Darrell Blackwelder column: Don’t overdo it when working in the yard
I mowed my lawn earlier this week and I paid for it the next morning. I couldn’t hardly walk I was so sore. Rainy weather and the pandemic have made many somewhat out of shape for gardening.
Overexertion and soreness take much of the pleasure out of spring gardening. Below are a few tips that may make gardening efforts less painful.
• Take time to stretch before strenuous work. Stretch and warm up before entering when battling weeds and planting.
• Be sure to take frequent breaks. During hot and humid weather, it’s important to take breaks.
• Use labor-saving devices. Ergonomically correct tools are great for those with a touch of arthritis. Knee pads work wonders for the knee caps reducing strain from tasks that require constant bending.
• Maintain tools for maximum ease. Gardening tools should be sharp and in good shape.
• Protect your skin. Wear a hat when working outdoors. Broad-brimmed hats reduce chance of melanoma (skin cancer) to the face and neck the ears and neck. Sunscreens are beneficial in reducing harmful rays of the sun. Use sunscreen and lip balm with a sun protection factor (SPF) of 15 or higher. Use sunscreen even on hazy or overcast days.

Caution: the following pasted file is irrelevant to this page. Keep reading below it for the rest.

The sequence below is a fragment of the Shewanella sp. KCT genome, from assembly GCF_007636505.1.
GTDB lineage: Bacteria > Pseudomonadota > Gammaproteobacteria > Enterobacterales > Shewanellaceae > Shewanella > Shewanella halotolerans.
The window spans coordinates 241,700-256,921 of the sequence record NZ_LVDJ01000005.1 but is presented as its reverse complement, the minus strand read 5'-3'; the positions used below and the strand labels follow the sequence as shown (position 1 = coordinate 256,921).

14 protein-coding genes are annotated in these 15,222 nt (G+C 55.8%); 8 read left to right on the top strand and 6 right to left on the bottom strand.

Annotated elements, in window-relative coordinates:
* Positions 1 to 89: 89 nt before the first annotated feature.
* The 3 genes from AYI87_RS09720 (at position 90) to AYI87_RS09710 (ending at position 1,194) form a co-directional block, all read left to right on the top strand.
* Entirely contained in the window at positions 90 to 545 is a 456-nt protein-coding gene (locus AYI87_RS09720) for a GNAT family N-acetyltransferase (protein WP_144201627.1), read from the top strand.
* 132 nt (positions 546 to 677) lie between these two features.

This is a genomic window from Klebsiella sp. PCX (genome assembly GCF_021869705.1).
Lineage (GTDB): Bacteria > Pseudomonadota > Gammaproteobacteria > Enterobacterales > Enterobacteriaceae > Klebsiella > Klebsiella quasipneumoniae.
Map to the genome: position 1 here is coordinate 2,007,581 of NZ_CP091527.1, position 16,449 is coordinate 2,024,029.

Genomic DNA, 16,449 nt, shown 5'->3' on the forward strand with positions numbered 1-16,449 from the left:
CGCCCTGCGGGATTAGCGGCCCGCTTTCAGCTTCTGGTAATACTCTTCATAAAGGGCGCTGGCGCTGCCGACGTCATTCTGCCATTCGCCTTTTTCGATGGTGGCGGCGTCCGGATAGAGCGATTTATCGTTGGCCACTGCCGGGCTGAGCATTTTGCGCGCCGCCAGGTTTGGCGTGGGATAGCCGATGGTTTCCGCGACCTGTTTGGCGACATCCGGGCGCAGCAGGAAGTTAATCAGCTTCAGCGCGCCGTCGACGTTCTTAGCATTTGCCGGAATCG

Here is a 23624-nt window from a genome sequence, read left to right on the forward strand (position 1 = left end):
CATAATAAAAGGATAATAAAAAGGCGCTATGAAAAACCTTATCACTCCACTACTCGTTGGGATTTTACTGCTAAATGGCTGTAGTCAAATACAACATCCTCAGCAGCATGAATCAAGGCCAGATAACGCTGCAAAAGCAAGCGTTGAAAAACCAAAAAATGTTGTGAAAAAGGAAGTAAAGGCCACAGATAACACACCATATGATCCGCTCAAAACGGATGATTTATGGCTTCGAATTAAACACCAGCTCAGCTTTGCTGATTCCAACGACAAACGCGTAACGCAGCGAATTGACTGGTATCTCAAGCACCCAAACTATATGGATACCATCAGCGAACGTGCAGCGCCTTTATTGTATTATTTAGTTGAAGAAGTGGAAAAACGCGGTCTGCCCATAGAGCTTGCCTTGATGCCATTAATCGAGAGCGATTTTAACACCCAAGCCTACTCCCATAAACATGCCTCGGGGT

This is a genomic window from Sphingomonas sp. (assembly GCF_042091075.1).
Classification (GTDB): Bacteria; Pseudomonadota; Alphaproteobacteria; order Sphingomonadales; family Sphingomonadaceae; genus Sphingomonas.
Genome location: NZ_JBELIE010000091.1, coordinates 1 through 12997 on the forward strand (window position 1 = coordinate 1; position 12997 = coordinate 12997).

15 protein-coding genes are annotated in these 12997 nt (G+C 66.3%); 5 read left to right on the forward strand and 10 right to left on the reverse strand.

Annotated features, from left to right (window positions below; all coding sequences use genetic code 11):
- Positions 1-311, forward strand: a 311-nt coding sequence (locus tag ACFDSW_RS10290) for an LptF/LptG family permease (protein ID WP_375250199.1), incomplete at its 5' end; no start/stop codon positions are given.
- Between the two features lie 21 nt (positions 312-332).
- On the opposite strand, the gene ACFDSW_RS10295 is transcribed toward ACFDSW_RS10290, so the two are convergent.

• Consult your doctor. Sore muscles and aches may be quelled with over-the-counter pain relievers, but you may want to make sure if the pain is persistent. Physical exertion coupled with extreme temperatures could spell trouble. Talk to your physician to make sure you’re OK for gardening exercise
• Have a realistic plan. Do not try to achieve impossible goals. Save the herculean tasks for times when you have ample help or are in good shape.
Darrell Blackwelder is the retired horticulture agent and director with the North Carolina Cooperative Extension Service in Rowan County. Contact him at firstname.lastname@example.org .